James Madison University

PA Week Presentation Teaches Impact of Medical Errors

By: Dina Manco
Posted October 27, 2015

On October 5, the first day of Physician Assistant Week, the Physician Assistant Student Society (PASS) welcomed husband and wife Alan Fitch and Cathy Motley-Fitch to present "Care, Communication, and Compassion: Lola's Story." The event relayed their personal account of how preventable medical errors drastically impact families across the country.

In 2009, the Fitch family experienced a tragedy: their twins were born prematurely, and after seven days of hospitalization, baby Lola passed away due to misdiagnosis and substandard care. She showed signs of illness for three days, but was not diagnosed with necrotizing enterocolitis until the night prior to her death. Her attending physicians and nurses noted changes in her health records, but failed to take the necessary steps to combat her illness. A third-year resident voiced concern about Lola's condition, but was dismissed by the attending physician who had not examined Lola in the 12 hours preceding her death.

Cathy Motley-Fitch states, "We're traveling around to bring awareness to the increasing number of preventable deaths each year. In the year 2000, there were 98,000, and a current study that is out right now [states there are] 400,000 medical death errors a year." She adds, "We're hoping [health students and professionals will] learn how to practice medicine better and to be more aware. Not only to know they get plenty of training in clinical skills, but we're hoping they hear the human side of it as well."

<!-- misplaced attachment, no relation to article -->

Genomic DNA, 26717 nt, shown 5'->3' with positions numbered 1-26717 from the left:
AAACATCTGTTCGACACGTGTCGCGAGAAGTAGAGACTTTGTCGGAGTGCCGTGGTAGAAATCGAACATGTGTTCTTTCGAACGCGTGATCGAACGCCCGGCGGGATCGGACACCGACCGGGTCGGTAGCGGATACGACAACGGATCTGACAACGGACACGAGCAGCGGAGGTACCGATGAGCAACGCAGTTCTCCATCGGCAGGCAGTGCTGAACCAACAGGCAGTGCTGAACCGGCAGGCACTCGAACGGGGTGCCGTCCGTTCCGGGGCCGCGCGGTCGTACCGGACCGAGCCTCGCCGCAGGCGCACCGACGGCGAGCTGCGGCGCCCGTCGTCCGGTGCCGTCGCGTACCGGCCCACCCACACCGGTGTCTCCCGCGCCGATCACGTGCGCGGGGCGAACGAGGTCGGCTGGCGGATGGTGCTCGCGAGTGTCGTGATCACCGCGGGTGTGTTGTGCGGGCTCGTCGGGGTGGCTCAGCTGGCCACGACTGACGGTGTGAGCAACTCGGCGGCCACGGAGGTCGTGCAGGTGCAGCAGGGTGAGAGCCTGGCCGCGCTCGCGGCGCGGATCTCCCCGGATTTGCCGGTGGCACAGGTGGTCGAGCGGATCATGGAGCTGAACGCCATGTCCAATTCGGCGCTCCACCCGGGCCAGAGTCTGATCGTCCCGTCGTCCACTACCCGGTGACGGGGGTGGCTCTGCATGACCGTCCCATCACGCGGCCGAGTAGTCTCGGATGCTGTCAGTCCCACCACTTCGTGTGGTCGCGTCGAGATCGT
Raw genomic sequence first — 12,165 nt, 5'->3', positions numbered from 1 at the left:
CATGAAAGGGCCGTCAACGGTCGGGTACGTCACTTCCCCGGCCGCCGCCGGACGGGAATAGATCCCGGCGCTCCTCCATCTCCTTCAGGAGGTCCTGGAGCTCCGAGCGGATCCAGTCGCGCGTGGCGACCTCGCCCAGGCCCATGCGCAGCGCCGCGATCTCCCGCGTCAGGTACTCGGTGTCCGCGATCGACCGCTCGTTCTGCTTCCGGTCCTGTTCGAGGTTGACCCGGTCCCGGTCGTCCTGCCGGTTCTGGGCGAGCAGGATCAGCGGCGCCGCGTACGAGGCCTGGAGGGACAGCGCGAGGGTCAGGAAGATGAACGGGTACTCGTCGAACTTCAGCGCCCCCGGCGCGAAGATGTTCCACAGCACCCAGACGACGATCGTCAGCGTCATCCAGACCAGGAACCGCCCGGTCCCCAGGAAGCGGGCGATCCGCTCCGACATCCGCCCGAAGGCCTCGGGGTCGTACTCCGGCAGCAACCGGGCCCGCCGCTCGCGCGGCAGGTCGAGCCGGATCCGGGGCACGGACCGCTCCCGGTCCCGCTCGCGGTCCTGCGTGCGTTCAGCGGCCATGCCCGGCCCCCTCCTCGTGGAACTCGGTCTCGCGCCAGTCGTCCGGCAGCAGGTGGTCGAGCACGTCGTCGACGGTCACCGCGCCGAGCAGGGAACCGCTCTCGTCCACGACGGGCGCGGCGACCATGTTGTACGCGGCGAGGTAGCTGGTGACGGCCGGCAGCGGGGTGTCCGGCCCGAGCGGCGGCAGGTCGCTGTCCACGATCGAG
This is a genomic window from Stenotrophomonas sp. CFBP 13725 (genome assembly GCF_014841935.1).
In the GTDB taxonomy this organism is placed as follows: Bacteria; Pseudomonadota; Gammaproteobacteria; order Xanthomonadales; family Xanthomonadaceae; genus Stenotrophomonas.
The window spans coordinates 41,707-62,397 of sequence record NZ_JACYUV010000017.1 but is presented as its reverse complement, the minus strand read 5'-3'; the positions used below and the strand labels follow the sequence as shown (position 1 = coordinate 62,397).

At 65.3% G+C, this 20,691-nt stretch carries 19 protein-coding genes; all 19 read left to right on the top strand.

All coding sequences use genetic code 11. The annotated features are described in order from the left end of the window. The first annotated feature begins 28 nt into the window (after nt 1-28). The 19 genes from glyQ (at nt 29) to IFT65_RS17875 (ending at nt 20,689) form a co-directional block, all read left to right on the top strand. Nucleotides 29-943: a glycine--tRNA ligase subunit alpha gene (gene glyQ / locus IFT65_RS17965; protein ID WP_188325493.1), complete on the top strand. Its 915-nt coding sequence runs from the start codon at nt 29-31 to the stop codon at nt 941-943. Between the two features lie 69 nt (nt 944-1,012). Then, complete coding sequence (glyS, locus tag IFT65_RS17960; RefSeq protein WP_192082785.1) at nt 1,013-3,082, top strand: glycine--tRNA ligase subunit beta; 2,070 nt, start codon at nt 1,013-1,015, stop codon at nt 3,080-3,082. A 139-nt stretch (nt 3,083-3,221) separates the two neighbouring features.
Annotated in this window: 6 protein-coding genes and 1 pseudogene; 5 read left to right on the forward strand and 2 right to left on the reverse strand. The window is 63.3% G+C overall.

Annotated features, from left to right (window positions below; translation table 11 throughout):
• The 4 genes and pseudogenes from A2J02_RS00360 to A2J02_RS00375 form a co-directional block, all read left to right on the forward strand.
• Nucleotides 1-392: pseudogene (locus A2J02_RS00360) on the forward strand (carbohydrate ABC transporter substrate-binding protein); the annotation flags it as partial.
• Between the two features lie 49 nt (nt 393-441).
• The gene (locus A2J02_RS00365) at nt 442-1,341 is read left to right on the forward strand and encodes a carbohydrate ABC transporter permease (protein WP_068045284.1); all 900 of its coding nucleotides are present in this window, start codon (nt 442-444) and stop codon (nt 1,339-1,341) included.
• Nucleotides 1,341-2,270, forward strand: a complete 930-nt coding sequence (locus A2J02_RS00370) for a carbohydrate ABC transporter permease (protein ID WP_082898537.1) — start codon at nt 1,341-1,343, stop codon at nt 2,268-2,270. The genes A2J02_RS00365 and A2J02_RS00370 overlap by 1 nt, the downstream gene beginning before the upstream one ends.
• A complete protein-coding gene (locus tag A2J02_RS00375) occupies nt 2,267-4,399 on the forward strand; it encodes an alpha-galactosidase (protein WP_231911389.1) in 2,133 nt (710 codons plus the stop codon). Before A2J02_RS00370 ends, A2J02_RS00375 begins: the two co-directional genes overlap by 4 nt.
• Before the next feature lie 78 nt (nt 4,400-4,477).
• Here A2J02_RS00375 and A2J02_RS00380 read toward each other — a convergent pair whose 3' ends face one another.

In the presentation, the Fitch's detailed the frustrating interactions with medical staff who seemed to have a lack of attention and a wealth of apathy regarding Lola's health.

PA Program Director Gerald Weniger says the Fitch family served to educate the PA program since they discuss the importance of teamwork in healthcare; the PA's, the nurse practitioners, and the nurses all play key roles in caring for each patient.

PA student Ashley Ashby comments, "[The presentation] definitely brought me more awareness of working as a team…that every link in the chain is important down to the parents. So everyone has to work together for cohesive care."

Weniger says, "I hope it's from a content aspect to consider medical error and how much of a problem it is in the country and health system and to do what the speakers spoke about: to pay attention, to focus, to listen but also to consider the compassion side of it and saying sorry when you do something wrong and admitting fault."

The program was especially relevant for PA week which aims to reflect on the work of PA students and professionals. PASS held other events such as a blood drive and a fundraiser during the week to raise awareness of who PA's are and what their profession entails.


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